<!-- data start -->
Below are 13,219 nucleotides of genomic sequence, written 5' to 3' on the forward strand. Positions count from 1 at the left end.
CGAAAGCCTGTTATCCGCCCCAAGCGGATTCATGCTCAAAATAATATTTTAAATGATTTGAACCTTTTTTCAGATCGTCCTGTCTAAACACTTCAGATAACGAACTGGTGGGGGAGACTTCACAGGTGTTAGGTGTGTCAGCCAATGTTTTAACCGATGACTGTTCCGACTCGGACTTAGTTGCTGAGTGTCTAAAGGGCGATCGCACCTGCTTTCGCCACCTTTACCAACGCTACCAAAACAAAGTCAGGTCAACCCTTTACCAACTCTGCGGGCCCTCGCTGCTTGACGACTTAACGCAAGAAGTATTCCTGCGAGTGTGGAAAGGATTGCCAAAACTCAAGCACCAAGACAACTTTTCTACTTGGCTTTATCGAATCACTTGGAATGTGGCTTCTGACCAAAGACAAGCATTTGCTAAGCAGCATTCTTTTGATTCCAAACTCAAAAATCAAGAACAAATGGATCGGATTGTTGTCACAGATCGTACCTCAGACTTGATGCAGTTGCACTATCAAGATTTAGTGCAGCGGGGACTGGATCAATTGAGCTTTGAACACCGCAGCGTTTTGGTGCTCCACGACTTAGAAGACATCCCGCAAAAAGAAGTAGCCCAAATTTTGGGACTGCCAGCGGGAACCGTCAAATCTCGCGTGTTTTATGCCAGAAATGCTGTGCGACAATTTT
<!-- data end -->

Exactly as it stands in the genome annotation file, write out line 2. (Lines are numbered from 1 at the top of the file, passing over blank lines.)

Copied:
CGAAAGCCTGTTATCCGCCCCAAGCGGATTCATGCTCAAAATAATATTTTAAATGATTTGAACCTTTTTTCAGATCGTCCTGTCTAAACACTTCAGATAACGAACTGGTGGGGGAGACTTCACAGGTGTTAGGTGTGTCAGCCAATGTTTTAACCGATGACTGTTCCGACTCGGACTTAGTTGCTGAGTGTCTAAAGGGCGATCGCACCTGCTTTCGCCACCTTTACCAACGCTACCAAAACAAAGTCAGGTCAACCCTTTACCAACTCTGCGGGCCCTCGCTGCTTGACGACTTAACGCAAGAAGTATTCCTGCGAGTGTGGAAAGGATTGCCAAAACTCAAGCACCAAGACAACTTTTCTACTTGGCTTTATCGAATCACTTGGAATGTGGCTTCTGACCAAAGACAAGCATTTGCTAAGCAGCATTCTTTTGATTCCAAACTCAAAAATCAAGAACAAATGGATCGGATTGTTGTCACAGATCGTACCTCAGACTTGATGCAGTTGCACTATCAAGATTTAGTGCAGCGGGGACTGGATCAATTGAGCTTTGAACACCGCAGCGTTTTGGTGCTCCACGACTTAGAAGACATCCCGCAAAAAGAAGTAGCCCAAATTTTGGGACTGCCAGCGGGAACCGTCAAATCTCGCGTGTTTTATGCCAGAAATGCTGTGCGACAATTTT